The Bubble (2006)
★★★ / ★★★★
This movie showed my limited knowledge of the Israeli culture, which I think is a great thing because I’m that much more aware by the end of the day. I was surprised by how much the characters are aware and admire the American and European cultures. I enjoyed the references such as the play (which was also turned into a movie) “Bent,” competitions like “American Idol,” to actors like River Phoenix. And those are only some of the references that are talked about; some are posters on the walls and some can be seen on their television sets. In a way, these characters use foreign media to escape the unstable politics of their country. On top of that, the characters deal with finding romance–whether it’s a woman (Daniela Virtzer) searching for a man, or a man (Ohad Knoller) searching for another man (Yousef “Joe” Sweid). For an LGBT picture, it’s very political. I imagine casual moviegoers who want a typical boy-meets-boy story will be very frustrated with this because politics and romance get an equal amount of screen time. But that’s the reason why I was consistently interested in what was going on in the film: the LGBT characters are complex in a different way. It’s nice to see how the characters show their love for country by voicing out how much they oppose the war instead of supporting it. From some of the people I met, they think that the only way to show love for your country is to support its agendas–whatever they may be. This is one of the more meaningful, sensitive, intelligent, and challenging LGBT movies I’ve seen in a while.
American Teen (2008)
★★★★ / ★★★★
The true rating I would give this film is three-and-a-half out of four stars (if I did half-stars), but I decided to round up because watching it made me feel like I was back in high school: the drama and the emptiness, the highs and the lows. I found bits of myself with all of the subjects (some more than others) and it made me reflect on who I was in high school and who I am now. The person I could identify with the most is Hannah Bailey (the rebel) not just because she’s into movies but also the fact that she considers herself to be an “in-between” pertaining to the high school spectrum that ranges from ubergeekdom to uberpopulardom. Whenever she’s on camera she truly shines because she offers something refreshing: while the rest of the subjects, more or less, are most concerned about getting into a specific college or feeling peer pressure of belonging in a group, Hannah wants to get out of Indiana as soon as possible and move to San Francisco because she’s so suffocated by both where she lives and who she’s surrounded by (and their ideals). Jake Tusing (the geek/loner) is interesting for me to watch because he’s so socially awkward (that table scene cracked me up so much!) and I feel bad whenever he puts himself down. It irks me whenever someone says a mean comment directed at him (joking or otherwise) but he just brushes it off by agreeing with them. He needs to learn that he can still be a great person while at the same time not letting certain people get away with certain things. As for Colin Clemens (the jock), even though I didn’t participate in competitive sports, I can relate with him because he wants to go to college but his family do not have enough income to pay off the tuition (not to mention I can get really competitive and I know how it’s like to lose once in a while). He needs a basketball scholarship to pursue an education or else he has no choice but to go to military school. I found it very easy to identify with him because I hate seeing people who want to spread their wings but unable to do so because of pecuniary matters. As for Megan Krizmanich (the queen bee), she has her uberbitch moments but she’s far from a monster. I consider her a textbook definition of a traumatized individual hiding behind a false strong front. She reminded me of myself back in high school when I would easily get angry over the silliest things, when in reality, it was more about my own self-esteem rather than people’s behavior that I don’t agree with. Last but not least, Mitch Reinholt (the heartthrob) is another basketball jock and best friends with Colin. He’s a genuinely good person but he succumbs so easily to peer pressure. I wanted to shake him so badly and tell him that in order for him to be truly happy, he should do whatever he feels is right and ignore what everyone else says. Ultimately, the five subjects are admirable and flawed in their own ways. Nanette Burstein, writer and director, paints her audiences a fairly accurate portrait of how it’s like to be a high schooler in America. If the middle portion of the film had been more daring and focused instead of simply exploring what’s on the outside, this would’ve been a stronger. (It did explore what’s underneath at some points but it didn’t do it enough.) Even though one may not agree with stereotypes, it’s undeniable that these people do exist and it’s important for one to look beyond what’s on the surface.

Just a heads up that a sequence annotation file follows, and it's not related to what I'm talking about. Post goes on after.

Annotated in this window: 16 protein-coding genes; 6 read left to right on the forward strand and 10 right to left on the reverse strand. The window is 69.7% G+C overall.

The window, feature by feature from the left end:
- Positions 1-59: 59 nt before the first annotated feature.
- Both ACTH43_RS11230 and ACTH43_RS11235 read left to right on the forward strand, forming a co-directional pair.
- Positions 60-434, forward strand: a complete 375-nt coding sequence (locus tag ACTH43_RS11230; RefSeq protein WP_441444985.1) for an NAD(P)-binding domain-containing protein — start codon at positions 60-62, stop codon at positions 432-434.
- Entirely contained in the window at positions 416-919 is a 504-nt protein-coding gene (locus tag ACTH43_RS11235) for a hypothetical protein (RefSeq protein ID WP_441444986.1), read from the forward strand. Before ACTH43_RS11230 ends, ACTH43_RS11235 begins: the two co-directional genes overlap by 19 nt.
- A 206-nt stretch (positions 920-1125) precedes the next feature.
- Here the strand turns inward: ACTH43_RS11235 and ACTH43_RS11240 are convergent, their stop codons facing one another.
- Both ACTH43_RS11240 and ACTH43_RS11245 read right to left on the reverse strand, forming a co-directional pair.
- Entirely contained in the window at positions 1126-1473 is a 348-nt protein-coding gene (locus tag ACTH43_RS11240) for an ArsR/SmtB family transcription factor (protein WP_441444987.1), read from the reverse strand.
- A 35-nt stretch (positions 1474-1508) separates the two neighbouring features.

Boy Culture (2006)
★★★ / ★★★★
This surprised me because it looks like a typical indie LGBT movie but it manages to rise above its clichés and tell a meaningful story about three roommates who genuinely love each other despite their differences. Derek Magyar is a male hustler who is self-deprecating but sensitive, Darryl Stephens wants to sleep around more but is anxious whenever he has to visit his family because they are not aware of his sexuality, and Jonathon Trent is pretty much like Magyar and Stephens’ kid because they took him in when he has nowhere else to go. The way this film played with the dynamics of the three characters made me care for them at their worst and laugh along with them when whenever they’re put in awkward or embarrassing situations. There are barely any sex scenes, a quality I like in LGBT films, because the focus is more on the characters’ emotional motivations than their physical yearnings. It’s very easy to shed one’s clothes but very difficult to shed one’s soul. As for the hustling aspect, I didn’t care much about it except for when Magyar’s most recent customer told his story regarding his first love. Those moments were touching because Magyar learns from an older person and applies the story and its lessons to his own life. Even though the characters do stupid things sometimes (like most people), they’re smart in their own way and insightful when they need to be. With a higher budget, I think this would’ve been something better because the script is already interesting. I applaud Q. Allan Broca (who also wrote and directed the hilarious “Eating Out”) because he was able to shape the story into something that the audience can really connect with.